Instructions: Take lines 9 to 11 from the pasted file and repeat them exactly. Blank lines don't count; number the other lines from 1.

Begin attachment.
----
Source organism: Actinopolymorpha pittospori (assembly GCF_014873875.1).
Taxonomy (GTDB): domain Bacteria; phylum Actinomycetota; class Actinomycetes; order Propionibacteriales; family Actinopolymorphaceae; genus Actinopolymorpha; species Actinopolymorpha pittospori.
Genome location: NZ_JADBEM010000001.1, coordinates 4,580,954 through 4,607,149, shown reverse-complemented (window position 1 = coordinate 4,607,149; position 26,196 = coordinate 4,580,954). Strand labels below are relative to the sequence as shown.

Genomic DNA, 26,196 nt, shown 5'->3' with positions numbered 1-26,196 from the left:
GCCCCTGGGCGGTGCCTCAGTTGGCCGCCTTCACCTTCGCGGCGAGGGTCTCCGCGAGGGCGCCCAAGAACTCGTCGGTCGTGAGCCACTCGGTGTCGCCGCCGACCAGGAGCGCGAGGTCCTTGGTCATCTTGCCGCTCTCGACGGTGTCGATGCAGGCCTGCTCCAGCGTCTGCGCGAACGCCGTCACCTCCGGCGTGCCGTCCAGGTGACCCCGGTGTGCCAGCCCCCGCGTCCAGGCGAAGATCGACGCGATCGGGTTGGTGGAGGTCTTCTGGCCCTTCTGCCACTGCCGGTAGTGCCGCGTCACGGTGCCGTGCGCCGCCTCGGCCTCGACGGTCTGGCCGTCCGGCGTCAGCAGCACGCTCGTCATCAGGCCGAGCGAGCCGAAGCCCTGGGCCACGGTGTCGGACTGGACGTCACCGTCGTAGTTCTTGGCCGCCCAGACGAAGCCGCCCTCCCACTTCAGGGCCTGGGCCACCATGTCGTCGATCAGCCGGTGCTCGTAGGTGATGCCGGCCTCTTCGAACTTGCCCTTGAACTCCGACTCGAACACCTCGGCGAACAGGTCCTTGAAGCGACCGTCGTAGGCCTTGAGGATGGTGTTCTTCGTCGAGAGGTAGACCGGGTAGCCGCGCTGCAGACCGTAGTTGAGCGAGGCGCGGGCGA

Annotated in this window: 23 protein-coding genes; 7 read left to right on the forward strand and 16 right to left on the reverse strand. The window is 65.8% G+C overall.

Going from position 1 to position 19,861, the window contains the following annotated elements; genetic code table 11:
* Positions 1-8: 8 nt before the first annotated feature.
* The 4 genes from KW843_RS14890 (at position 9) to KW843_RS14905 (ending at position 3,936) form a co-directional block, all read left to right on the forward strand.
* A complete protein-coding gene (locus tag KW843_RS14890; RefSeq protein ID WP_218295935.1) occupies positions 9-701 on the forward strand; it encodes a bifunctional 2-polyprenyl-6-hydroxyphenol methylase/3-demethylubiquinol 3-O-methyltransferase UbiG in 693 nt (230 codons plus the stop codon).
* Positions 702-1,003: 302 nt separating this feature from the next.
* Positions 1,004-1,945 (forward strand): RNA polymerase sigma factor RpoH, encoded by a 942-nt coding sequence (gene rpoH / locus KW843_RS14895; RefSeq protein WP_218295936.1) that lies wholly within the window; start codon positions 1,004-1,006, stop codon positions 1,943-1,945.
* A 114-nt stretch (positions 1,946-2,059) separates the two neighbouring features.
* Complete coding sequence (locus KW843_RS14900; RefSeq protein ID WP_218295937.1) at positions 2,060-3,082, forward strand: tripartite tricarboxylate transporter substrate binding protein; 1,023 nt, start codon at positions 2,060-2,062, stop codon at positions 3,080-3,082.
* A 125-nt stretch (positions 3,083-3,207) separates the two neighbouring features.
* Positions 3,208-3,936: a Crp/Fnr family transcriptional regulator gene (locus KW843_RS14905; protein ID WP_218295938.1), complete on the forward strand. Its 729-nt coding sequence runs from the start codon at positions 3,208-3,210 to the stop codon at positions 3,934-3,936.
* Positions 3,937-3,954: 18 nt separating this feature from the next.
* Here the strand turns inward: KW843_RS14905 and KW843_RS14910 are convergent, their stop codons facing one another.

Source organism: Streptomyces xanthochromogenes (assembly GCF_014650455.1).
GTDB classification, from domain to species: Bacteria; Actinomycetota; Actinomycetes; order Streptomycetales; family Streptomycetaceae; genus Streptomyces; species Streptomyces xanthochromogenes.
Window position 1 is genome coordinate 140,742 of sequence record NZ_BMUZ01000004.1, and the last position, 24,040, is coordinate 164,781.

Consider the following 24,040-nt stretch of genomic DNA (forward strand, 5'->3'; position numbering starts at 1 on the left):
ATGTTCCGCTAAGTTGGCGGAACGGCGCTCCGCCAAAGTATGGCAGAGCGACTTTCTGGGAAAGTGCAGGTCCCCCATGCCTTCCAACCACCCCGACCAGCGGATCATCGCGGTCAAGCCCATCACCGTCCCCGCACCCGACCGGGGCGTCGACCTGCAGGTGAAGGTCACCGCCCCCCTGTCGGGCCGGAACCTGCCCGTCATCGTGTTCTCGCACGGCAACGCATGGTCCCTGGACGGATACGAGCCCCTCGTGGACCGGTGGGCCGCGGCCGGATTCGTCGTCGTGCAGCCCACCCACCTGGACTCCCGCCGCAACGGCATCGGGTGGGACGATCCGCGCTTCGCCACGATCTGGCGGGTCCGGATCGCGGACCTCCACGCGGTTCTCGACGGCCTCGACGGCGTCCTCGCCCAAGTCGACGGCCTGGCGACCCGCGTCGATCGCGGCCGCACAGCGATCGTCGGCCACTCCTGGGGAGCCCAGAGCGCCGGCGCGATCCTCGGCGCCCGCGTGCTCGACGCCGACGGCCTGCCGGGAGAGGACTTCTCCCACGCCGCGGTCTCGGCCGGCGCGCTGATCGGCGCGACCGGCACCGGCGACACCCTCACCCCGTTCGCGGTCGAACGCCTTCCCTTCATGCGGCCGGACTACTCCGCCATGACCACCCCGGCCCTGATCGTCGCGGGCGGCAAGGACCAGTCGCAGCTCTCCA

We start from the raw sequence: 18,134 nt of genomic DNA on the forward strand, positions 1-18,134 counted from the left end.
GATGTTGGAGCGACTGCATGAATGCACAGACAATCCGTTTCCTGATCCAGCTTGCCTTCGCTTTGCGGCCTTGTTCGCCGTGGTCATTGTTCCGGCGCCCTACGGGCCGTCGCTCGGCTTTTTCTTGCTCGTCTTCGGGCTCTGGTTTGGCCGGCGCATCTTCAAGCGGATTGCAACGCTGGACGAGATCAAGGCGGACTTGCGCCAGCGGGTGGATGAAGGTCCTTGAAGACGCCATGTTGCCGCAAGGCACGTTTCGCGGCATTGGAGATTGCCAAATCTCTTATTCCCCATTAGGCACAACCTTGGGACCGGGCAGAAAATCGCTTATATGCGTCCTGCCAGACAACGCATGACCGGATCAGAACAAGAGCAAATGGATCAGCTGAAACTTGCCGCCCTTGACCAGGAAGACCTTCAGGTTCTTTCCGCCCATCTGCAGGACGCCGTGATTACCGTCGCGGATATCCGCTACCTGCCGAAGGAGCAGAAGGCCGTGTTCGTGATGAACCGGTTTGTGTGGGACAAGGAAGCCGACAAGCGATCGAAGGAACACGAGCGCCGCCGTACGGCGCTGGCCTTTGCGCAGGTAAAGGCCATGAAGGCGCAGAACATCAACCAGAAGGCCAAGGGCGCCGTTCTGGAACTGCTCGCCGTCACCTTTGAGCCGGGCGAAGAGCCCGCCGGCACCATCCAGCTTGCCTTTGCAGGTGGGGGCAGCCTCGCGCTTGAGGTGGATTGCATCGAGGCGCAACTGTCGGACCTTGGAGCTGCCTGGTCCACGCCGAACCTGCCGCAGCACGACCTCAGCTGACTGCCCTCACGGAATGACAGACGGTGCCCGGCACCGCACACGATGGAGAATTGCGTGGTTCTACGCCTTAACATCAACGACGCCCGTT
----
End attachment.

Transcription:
* The 4 genes from KW843_RS14890 (at position 9) to KW843_RS14905 (ending at position 3,936) form a co-directional block, all read left to right on the forward strand.
* A complete protein-coding gene (locus tag KW843_RS14890; RefSeq protein ID WP_218295935.1) occupies positions 9-701 on the forward strand; it encodes a bifunctional 2-polyprenyl-6-hydroxyphenol methylase/3-demethylubiquinol 3-O-methyltransferase UbiG in 693 nt (230 codons plus the stop codon).
* Positions 702-1,003: 302 nt separating this feature from the next.